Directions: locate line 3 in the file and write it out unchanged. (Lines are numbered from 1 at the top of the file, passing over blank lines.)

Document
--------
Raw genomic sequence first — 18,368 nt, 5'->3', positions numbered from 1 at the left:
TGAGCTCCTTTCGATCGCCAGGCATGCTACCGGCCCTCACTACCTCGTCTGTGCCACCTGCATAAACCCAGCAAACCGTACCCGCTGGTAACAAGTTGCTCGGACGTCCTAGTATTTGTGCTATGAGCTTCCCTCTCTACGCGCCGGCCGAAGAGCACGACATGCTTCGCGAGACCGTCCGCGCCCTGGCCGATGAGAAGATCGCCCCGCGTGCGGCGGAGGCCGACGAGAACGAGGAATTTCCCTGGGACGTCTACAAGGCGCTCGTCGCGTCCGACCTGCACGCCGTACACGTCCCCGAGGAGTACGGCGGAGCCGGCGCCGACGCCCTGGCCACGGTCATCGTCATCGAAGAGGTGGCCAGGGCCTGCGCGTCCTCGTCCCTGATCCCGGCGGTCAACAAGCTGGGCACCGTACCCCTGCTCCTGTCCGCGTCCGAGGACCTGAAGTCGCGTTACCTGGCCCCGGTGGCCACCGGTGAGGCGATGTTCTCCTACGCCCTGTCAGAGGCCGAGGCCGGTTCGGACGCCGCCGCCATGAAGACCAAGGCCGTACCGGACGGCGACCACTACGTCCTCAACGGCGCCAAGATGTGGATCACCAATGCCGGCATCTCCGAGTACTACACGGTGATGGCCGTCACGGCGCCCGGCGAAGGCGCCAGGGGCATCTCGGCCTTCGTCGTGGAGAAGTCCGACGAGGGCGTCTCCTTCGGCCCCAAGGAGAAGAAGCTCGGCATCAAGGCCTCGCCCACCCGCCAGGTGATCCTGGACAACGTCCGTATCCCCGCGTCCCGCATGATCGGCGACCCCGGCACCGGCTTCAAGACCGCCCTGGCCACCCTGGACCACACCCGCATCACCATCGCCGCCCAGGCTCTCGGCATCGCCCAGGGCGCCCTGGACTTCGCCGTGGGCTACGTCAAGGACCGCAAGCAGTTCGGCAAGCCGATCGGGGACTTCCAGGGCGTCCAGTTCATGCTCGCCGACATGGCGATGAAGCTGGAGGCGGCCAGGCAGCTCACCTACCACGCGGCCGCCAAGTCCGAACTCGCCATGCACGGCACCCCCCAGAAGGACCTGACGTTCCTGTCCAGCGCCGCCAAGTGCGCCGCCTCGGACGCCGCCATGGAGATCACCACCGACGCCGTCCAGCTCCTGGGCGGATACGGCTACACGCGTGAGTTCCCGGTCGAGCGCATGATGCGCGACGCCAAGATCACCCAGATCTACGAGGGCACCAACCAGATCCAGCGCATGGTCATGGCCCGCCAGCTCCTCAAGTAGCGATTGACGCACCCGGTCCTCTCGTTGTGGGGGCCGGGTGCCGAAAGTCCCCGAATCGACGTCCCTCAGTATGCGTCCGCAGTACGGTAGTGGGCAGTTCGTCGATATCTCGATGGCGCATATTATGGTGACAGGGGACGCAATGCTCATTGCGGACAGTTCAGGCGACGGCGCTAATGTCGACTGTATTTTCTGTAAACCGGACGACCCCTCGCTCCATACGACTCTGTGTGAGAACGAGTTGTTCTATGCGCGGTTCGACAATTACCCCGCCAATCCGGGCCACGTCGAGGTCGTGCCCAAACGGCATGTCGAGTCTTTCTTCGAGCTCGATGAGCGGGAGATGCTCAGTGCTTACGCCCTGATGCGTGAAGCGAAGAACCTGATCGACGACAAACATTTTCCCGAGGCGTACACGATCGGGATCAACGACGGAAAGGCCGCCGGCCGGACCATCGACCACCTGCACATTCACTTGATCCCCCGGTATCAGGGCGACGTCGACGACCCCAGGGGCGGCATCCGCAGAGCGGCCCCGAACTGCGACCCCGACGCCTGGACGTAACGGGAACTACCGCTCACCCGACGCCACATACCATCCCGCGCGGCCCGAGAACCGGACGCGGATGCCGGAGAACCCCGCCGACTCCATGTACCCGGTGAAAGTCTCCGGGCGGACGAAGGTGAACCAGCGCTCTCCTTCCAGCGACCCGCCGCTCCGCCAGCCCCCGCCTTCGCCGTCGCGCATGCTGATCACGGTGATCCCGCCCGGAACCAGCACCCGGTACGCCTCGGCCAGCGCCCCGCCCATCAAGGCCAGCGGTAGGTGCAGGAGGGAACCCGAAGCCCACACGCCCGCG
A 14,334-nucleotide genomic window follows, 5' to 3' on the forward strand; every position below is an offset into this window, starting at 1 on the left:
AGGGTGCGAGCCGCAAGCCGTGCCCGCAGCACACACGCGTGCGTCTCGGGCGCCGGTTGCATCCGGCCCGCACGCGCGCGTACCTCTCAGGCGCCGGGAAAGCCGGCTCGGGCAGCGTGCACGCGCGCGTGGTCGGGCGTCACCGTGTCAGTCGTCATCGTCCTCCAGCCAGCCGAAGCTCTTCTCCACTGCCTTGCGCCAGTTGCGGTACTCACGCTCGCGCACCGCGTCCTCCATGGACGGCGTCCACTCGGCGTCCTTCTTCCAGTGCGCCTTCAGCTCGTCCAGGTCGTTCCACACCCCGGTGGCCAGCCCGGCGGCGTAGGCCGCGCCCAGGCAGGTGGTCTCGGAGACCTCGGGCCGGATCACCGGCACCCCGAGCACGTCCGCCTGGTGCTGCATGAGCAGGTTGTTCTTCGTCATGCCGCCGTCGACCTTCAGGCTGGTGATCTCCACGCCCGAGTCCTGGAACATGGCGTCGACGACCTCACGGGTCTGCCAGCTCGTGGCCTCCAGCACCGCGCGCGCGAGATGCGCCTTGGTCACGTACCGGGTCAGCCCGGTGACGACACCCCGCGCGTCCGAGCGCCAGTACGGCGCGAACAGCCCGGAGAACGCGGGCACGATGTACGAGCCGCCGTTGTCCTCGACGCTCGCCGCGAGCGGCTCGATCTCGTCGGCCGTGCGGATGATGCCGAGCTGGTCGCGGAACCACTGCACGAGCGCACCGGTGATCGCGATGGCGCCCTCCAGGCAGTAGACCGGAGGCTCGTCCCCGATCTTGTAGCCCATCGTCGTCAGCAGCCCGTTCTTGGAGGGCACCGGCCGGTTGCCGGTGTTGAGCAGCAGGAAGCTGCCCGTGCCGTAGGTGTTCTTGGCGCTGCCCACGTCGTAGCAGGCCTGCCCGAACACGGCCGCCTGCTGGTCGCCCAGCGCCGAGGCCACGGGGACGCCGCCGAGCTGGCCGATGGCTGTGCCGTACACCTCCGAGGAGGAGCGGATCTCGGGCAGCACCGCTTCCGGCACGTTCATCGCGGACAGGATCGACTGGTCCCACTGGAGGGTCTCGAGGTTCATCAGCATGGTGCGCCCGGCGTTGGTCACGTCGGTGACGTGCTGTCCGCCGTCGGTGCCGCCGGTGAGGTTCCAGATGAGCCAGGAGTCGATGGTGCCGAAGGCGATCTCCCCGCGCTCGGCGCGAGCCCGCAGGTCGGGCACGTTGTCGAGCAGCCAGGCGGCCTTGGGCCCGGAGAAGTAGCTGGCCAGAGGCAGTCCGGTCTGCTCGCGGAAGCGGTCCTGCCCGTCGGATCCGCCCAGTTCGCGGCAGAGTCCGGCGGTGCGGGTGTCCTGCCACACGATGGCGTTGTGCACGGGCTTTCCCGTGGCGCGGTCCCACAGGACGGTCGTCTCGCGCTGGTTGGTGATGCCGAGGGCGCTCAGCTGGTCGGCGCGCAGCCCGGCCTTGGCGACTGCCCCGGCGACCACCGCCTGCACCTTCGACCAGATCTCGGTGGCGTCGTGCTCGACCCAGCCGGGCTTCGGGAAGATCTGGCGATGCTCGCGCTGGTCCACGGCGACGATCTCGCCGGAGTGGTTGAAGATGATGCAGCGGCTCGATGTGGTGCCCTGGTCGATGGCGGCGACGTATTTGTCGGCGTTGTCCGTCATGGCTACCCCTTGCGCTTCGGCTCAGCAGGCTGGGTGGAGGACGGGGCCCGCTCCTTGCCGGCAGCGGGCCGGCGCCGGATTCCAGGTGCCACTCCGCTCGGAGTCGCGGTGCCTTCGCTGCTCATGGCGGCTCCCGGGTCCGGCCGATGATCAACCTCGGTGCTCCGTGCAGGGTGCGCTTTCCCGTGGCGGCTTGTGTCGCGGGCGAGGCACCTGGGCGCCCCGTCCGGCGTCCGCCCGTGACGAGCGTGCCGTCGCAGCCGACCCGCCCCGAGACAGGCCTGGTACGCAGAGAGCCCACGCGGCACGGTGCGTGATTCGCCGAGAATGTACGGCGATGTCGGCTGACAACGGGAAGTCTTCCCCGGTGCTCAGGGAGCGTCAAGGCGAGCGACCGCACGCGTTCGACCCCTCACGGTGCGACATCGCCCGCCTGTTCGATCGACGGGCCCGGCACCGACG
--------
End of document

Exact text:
A 14,334-nucleotide genomic window follows, 5' to 3' on the forward strand; every position below is an offset into this window, starting at 1 on the left: